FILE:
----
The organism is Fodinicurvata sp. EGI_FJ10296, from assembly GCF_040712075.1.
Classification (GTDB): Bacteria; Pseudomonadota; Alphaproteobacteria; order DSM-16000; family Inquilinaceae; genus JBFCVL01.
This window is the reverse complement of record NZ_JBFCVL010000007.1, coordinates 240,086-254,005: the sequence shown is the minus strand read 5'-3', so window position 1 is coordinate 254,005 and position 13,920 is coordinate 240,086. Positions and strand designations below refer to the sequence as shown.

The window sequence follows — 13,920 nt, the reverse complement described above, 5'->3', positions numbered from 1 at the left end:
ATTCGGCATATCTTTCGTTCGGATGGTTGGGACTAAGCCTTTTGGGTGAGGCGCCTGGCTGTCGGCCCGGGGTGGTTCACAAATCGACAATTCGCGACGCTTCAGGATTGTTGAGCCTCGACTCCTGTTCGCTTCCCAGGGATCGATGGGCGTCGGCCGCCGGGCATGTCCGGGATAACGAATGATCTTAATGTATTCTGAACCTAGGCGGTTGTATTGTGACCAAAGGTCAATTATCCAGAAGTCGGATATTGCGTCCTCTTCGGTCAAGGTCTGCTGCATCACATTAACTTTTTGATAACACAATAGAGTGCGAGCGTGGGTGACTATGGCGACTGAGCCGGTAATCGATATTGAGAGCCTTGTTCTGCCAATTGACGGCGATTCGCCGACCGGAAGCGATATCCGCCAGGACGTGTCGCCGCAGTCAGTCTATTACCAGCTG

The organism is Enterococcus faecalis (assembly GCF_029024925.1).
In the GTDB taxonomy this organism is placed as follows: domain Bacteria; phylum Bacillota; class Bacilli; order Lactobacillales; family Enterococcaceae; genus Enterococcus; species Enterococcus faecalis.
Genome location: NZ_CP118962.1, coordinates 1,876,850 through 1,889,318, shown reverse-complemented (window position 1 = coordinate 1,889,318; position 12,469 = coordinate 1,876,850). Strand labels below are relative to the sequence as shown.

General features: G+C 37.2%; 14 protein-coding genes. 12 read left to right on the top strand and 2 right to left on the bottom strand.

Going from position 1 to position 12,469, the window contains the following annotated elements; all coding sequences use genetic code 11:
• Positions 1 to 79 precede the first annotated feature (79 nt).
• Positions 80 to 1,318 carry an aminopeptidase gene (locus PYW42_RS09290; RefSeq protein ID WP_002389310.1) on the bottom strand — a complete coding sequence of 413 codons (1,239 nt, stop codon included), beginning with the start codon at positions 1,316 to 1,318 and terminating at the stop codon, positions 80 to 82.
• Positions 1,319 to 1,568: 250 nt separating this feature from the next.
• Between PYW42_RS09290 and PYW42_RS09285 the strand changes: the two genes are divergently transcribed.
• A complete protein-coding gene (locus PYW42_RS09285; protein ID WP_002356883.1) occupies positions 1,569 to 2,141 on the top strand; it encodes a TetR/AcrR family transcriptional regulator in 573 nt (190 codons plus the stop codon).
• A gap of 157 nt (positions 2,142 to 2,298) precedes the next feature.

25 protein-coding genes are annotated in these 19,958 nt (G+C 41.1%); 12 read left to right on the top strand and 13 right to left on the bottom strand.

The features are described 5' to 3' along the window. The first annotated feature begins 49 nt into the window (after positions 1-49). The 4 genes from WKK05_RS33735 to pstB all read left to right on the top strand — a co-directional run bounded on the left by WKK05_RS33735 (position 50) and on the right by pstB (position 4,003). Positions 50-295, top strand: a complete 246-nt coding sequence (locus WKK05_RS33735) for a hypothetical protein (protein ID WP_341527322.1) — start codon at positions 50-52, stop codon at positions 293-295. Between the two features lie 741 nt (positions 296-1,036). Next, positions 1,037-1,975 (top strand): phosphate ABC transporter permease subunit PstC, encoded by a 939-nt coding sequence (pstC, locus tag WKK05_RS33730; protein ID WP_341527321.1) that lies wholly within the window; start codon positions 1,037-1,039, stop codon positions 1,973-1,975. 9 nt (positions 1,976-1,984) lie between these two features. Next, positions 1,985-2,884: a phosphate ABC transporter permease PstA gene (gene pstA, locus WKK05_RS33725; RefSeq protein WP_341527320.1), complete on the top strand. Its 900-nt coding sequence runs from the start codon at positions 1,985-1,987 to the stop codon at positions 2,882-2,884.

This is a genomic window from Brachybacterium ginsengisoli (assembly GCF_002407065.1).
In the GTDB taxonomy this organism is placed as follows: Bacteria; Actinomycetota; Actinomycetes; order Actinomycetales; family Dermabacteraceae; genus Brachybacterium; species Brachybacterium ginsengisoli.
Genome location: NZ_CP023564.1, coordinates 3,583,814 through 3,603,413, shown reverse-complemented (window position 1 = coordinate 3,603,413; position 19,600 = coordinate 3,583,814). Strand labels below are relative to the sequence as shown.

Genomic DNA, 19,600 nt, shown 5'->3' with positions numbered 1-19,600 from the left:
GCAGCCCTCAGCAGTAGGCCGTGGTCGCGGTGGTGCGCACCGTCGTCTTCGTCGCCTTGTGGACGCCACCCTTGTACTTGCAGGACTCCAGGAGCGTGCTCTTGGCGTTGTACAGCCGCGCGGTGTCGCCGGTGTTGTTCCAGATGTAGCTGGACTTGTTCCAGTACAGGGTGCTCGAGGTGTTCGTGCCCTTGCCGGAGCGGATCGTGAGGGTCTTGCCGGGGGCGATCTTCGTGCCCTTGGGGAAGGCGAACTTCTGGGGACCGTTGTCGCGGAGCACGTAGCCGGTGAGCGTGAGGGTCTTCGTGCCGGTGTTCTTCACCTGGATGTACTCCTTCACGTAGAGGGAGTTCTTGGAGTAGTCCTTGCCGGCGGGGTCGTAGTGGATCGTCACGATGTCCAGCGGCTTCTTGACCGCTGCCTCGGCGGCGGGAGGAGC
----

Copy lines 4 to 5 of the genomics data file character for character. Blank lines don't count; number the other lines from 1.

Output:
The window sequence follows — 13,920 nt, the reverse complement described above, 5'->3', positions numbered from 1 at the left end:
ATTCGGCATATCTTTCGTTCGGATGGTTGGGACTAAGCCTTTTGGGTGAGGCGCCTGGCTGTCGGCCCGGGGTGGTTCACAAATCGACAATTCGCGACGCTTCAGGATTGTTGAGCCTCGACTCCTGTTCGCTTCCCAGGGATCGATGGGCGTCGGCCGCCGGGCATGTCCGGGATAACGAATGATCTTAATGTATTCTGAACCTAGGCGGTTGTATTGTGACCAAAGGTCAATTATCCAGAAGTCGGATATTGCGTCCTCTTCGGTCAAGGTCTGCTGCATCACATTAACTTTTTGATAACACAATAGAGTGCGAGCGTGGGTGACTATGGCGACTGAGCCGGTAATCGATATTGAGAGCCTTGTTCTGCCAATTGACGGCGATTCGCCGACCGGAAGCGATATCCGCCAGGACGTGTCGCCGCAGTCAGTCTATTACCAGCTG